About 2 years ago, I took my regular morning walk down to my chicken pen to let the birds out. The pen door is a large 7 foot tall hand-made hardwood frame structure with chicken wire in the centre. When I opened the door, all the birds rushed out as usual into the free-ranging area – the last hen (an Australorp cross) balked at the door because she had seen something in the space of the door frame… It was a large Huntsman spider (a popular species of spider in Australia which can grow as big as a child’s hand).

The spider was well aware he had been spotted and was trying to make himself as inconspicuous as possible by backing into the crack; however, the hen had his measure and with one swift peck she had the spider by the top of his body and preceded to hit him against the wooden door frame until it was surely dead.

Once the unlucky spider was rendered limp, the hen gobbled him up contently and before she left to go and free-range with her friends she took one last look around the door frame just to check there were no other free plump spider snacks to grab.   

And, all this happened without the slightest knowledge of any of her feathered friends – they were all happily grazing out in the paddock… I was stunned! Not by a hen eating a spider because I’ve seen that heaps of times but I hate spiders! They give me the heebie jeebies and I vowed I would never open the door again without first checking there wasn’t some big hairy arachnid hanging around the latch!

But the biggest surprise was to come… It seems I wasn’t the only one who would remember this experience… She did too…

For the next two years and still to this very day the same hen will check the gap in the door frame to see if there is a spider hanging about – true story. No matter if she is last in the flock or the first bird let out, she will stop, prop, and look around that door frame in the off chance she could get lucky again.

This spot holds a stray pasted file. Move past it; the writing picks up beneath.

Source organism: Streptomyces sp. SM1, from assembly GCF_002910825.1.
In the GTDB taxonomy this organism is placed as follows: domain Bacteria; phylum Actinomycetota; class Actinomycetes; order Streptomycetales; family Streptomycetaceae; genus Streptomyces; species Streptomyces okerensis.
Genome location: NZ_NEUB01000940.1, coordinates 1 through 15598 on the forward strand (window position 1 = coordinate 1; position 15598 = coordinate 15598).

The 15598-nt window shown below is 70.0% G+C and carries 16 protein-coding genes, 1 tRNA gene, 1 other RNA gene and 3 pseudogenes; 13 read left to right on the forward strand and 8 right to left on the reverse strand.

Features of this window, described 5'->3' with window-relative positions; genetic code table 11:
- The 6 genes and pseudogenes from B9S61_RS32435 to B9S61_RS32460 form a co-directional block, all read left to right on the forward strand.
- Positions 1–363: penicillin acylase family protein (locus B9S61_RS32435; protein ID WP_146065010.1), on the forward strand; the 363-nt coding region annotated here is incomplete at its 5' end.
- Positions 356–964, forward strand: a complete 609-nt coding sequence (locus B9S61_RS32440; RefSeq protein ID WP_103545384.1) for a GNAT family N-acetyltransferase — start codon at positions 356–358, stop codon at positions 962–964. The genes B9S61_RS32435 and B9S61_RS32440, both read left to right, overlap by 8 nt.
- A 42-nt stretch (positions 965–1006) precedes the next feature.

This behaviour shows incredible intelligence and memory recall and it means chickens not only can learn from a single experience but they also have expectations and hope. I see many other examples which prove chickens are smart and caring.

Here’s one last example, I have a clumping native grass throughout my property which produces an edible berry; unfortunately, the berry clump at the end of the stalk is covered in long thorns and the hens are unable to reach the fruit. Our rooster has a longer beak and has worked out a way to carefully pluck the berries from the thorny head but he doesn't eat them, rather, he throws them on the ground for the hens to eat – it’s amazing to watch! To me, this behaviour demonstrates sharing and intelligence.   

According to expert studies on chickens, a hen can remember up to 100 other birds and know exactly where they sit in the pecking order! Chickens communicate with each other (and with humans) all the time.    

For me, what makes the mistreatment of hens, such as battery hen farming, even sadder is the fact that the birds understand life should be better and probably despair at what could be…   

The good news is the appetite for battery farmed eggs is diminishing slowly each year and whilst there is some way to go before caged hens are no more, it will happen. Simply buying trusted free-range eggs instead of the cheaper caged variety is a big statement to make and I encourage everyone to do it.

Hens are not egg laying machines, they are smart beings deserving of our full respect, hell, some are even braver then I am… For a start, you wouldn’t find me anywhere near a Huntsman spider!   


Animals Australia video –

Mark Valencia – Editor SSM

Look, and see the Earth through her eyes…